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Joe Biden’s ambitious package will continue in the Senate after House of Representatives approved his social spending bill for two trillion dollars



The US House of Representatives passed the two-trillion-dollar Build Back Better bill on Friday. Now President Joe Biden’s ambitious social spending package will continue in the Senate, where he faces an uncertain fate.

The Democratic-controlled House of Representatives was scheduled to pass the bill which would make extensive investments in early childhood education, public health care for the elderly and measures aimed at combating climate change on Thursday night.

But Kevin McCarthy, the top House Republican, invoked his privilege as House minority leader and delivered a multi-hour speech that delayed the vote. The entire Republican caucus was expected to vote against the social spending bill, arguing that the legislation would exacerbate inflation at a time when more Americans are concerned about rising prices.

Finally, the vote ended with 220 votes in favour and 213 against.

“Much has been said since the distinguished Democratic leaders spoke last night. Much has been said in this room, but the facts are these, “said the Speaker of the House of Representatives, Nancy Pelosi, of California on Friday. ” Following President Biden’s vision, we have a bill that is historic, transformative, and bigger than anything we’ve ever done before,” he said.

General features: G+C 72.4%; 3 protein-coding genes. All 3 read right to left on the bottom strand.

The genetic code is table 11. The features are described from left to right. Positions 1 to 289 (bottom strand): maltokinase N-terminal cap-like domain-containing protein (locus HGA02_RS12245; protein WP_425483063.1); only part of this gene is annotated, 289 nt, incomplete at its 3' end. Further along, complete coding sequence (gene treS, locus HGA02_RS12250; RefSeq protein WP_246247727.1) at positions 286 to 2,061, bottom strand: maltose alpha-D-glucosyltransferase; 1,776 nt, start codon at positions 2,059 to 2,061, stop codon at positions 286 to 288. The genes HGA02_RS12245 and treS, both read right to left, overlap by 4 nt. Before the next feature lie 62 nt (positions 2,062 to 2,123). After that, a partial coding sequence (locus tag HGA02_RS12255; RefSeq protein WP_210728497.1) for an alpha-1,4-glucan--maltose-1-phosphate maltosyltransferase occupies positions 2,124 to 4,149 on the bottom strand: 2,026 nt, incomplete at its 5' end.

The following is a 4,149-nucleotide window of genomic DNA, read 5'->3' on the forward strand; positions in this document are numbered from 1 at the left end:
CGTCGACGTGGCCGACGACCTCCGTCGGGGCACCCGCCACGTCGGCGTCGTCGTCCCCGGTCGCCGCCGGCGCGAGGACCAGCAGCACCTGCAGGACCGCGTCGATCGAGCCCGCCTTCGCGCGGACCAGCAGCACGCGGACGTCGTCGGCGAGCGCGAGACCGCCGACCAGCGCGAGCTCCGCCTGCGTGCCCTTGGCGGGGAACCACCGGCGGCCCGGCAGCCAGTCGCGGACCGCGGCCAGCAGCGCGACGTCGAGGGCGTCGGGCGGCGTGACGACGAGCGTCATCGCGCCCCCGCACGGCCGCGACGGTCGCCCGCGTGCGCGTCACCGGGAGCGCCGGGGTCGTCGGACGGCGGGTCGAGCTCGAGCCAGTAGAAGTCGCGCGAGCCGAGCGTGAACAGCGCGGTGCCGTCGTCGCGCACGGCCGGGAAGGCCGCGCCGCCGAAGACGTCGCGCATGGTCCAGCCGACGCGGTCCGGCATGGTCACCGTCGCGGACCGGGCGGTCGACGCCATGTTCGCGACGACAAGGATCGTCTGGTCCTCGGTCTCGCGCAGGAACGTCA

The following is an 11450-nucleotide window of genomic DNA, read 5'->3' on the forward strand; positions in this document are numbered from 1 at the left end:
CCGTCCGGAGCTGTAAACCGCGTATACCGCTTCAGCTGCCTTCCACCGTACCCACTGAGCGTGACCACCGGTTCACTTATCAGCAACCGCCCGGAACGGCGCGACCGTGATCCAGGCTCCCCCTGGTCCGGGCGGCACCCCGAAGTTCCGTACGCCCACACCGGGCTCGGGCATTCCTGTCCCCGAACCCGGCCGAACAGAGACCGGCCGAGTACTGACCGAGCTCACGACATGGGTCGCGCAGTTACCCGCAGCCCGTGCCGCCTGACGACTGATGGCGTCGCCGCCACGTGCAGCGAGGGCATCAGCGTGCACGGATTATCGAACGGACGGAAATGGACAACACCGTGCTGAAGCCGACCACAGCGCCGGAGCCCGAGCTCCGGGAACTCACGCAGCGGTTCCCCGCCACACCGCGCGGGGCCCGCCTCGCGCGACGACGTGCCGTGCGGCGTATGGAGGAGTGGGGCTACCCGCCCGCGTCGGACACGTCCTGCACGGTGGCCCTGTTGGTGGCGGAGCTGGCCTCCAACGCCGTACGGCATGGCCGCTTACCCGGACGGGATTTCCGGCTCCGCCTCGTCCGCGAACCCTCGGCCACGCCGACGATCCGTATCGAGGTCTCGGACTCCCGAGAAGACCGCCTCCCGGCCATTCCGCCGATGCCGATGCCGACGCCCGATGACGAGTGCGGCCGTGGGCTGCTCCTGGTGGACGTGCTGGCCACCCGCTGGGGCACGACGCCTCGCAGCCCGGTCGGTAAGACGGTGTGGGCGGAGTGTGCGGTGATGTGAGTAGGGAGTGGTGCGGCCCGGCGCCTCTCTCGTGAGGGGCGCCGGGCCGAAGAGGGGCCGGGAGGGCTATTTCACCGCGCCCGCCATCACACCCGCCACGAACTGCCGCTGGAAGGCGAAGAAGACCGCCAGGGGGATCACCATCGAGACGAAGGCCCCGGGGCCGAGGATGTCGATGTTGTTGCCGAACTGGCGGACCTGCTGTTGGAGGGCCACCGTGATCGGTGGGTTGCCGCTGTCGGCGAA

The bill covers longtime Democrats’ priorities and expands on new benefits created in their COVID-19 relief bill passed earlier this year. The Build Back Better Act would fund universal preschool education, housing and childcare assistance, some expanded Medicare benefits and four weeks of paid family and medical leave, a provision that is in the Senate’s crosshairs. It would also expand the Affordable Care Act subsidies and the child tax allowance that grants families $ 3,600 per child under the age of 6 and $ 3,000 per child between the ages of 6 and 18.

Now, Biden needs the support of all 50 Democratic senators – and Vice President Kamala Harris’ runoff vote – to pass the bill without the help of Republicans through a legislative process called reconciliation that avoids filibustering.



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